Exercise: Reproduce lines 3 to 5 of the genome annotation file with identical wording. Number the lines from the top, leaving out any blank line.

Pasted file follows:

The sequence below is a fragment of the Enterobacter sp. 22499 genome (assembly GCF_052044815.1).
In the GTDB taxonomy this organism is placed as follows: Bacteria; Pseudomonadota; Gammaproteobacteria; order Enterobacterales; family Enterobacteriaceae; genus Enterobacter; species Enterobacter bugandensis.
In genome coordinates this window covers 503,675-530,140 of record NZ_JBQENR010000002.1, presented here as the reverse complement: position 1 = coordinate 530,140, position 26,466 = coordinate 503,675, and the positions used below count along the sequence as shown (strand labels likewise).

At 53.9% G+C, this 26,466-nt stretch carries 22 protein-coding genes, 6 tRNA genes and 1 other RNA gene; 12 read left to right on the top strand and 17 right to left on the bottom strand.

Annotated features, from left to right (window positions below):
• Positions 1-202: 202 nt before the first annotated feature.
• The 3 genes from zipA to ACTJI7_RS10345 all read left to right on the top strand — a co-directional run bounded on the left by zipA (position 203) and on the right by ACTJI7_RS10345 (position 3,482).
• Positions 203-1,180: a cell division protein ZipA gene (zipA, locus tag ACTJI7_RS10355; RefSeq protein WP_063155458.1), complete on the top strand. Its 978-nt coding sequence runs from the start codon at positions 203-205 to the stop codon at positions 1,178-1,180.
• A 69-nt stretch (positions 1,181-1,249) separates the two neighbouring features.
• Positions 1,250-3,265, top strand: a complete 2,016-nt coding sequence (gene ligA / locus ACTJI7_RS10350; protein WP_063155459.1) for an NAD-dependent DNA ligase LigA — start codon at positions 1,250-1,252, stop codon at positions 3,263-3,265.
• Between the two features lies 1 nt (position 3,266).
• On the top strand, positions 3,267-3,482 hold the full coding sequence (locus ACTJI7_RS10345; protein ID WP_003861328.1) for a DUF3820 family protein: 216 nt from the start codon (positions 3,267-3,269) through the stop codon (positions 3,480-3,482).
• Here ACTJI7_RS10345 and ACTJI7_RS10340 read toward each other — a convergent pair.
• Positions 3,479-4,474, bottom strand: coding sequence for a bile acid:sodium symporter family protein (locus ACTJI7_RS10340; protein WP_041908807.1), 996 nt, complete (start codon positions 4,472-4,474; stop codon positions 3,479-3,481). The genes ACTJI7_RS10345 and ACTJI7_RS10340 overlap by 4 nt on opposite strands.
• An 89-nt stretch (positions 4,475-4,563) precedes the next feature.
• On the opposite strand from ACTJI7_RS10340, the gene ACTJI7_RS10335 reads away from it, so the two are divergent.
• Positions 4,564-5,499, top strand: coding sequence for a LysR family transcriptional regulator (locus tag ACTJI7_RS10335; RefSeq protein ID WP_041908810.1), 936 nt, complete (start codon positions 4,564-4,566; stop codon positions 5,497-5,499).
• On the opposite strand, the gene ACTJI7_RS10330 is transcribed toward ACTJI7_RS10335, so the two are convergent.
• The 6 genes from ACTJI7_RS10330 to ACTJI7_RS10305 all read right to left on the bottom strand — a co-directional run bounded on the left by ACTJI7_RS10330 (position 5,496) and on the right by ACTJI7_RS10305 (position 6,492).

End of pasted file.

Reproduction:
In genome coordinates this window covers 503,675-530,140 of record NZ_JBQENR010000002.1, presented here as the reverse complement: position 1 = coordinate 530,140, position 26,466 = coordinate 503,675, and the positions used below count along the sequence as shown (strand labels likewise).

At 53.9% G+C, this 26,466-nt stretch carries 22 protein-coding genes, 6 tRNA genes and 1 other RNA gene; 12 read left to right on the top strand and 17 right to left on the bottom strand.

Annotated features, from left to right (window positions below):